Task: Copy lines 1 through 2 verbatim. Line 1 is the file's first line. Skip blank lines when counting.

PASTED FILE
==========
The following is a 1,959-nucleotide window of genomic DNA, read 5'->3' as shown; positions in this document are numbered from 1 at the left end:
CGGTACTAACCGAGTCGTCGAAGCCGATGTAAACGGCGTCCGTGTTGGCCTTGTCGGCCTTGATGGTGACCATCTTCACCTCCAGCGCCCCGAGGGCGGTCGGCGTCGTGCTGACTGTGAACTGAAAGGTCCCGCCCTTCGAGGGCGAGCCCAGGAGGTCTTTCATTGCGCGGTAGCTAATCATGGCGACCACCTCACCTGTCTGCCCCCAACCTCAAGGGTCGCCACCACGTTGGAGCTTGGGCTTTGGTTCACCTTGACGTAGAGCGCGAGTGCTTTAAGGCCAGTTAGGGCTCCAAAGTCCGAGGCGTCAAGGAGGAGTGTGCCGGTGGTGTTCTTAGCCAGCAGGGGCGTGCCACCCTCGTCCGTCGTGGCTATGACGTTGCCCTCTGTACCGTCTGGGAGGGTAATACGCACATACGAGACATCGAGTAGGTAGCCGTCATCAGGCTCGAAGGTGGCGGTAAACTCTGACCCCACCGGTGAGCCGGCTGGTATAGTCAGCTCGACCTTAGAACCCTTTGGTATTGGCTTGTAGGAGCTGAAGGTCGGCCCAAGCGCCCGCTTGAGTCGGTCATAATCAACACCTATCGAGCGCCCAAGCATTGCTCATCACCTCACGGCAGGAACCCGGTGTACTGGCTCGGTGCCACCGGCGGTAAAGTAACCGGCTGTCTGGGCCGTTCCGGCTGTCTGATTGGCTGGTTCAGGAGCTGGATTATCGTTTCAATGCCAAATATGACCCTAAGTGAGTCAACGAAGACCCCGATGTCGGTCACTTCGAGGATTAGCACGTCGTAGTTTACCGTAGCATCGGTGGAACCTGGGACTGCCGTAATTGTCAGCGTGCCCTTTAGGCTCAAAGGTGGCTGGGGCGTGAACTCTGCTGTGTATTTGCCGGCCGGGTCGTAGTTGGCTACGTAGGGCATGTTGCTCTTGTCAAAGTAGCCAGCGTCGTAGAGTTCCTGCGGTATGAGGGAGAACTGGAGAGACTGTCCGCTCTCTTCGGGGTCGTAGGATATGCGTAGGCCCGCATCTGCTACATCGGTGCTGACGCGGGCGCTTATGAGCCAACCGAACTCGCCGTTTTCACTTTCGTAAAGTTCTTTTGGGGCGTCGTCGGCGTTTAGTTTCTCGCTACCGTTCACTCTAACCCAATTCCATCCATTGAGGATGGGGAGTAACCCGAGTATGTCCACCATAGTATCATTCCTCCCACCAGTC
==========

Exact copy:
The following is a 1,959-nucleotide window of genomic DNA, read 5'->3' as shown; positions in this document are numbered from 1 at the left end:
CGGTACTAACCGAGTCGTCGAAGCCGATGTAAACGGCGTCCGTGTTGGCCTTGTCGGCCTTGATGGTGACCATCTTCACCTCCAGCGCCCCGAGGGCGGTCGGCGTCGTGCTGACTGTGAACTGAAAGGTCCCGCCCTTCGAGGGCGAGCCCAGGAGGTCTTTCATTGCGCGGTAGCTAATCATGGCGACCACCTCACCTGTCTGCCCCCAACCTCAAGGGTCGCCACCACGTTGGAGCTTGGGCTTTGGTTCACCTTGACGTAGAGCGCGAGTGCTTTAAGGCCAGTTAGGGCTCCAAAGTCCGAGGCGTCAAGGAGGAGTGTGCCGGTGGTGTTCTTAGCCAGCAGGGGCGTGCCACCCTCGTCCGTCGTGGCTATGACGTTGCCCTCTGTACCGTCTGGGAGGGTAATACGCACATACGAGACATCGAGTAGGTAGCCGTCATCAGGCTCGAAGGTGGCGGTAAACTCTGACCCCACCGGTGAGCCGGCTGGTATAGTCAGCTCGACCTTAGAACCCTTTGGTATTGGCTTGTAGGAGCTGAAGGTCGGCCCAAGCGCCCGCTTGAGTCGGTCATAATCAACACCTATCGAGCGCCCAAGCATTGCTCATCACCTCACGGCAGGAACCCGGTGTACTGGCTCGGTGCCACCGGCGGTAAAGTAACCGGCTGTCTGGGCCGTTCCGGCTGTCTGATTGGCTGGTTCAGGAGCTGGATTATCGTTTCAATGCCAAATATGACCCTAAGTGAGTCAACGAAGACCCCGATGTCGGTCACTTCGAGGATTAGCACGTCGTAGTTTACCGTAGCATCGGTGGAACCTGGGACTGCCGTAATTGTCAGCGTGCCCTTTAGGCTCAAAGGTGGCTGGGGCGTGAACTCTGCTGTGTATTTGCCGGCCGGGTCGTAGTTGGCTACGTAGGGCATGTTGCTCTTGTCAAAGTAGCCAGCGTCGTAGAGTTCCTGCGGTATGAGGGAGAACTGGAGAGACTGTCCGCTCTCTTCGGGGTCGTAGGATATGCGTAGGCCCGCATCTGCTACATCGGTGCTGACGCGGGCGCTTATGAGCCAACCGAACTCGCCGTTTTCACTTTCGTAAAGTTCTTTTGGGGCGTCGTCGGCGTTTAGTTTCTCGCTACCGTTCACTCTAACCCAATTCCATCCATTGAGGATGGGGAGTAACCCGAGTATGTCCACCATAGTATCATTCCTCCCACCAGTC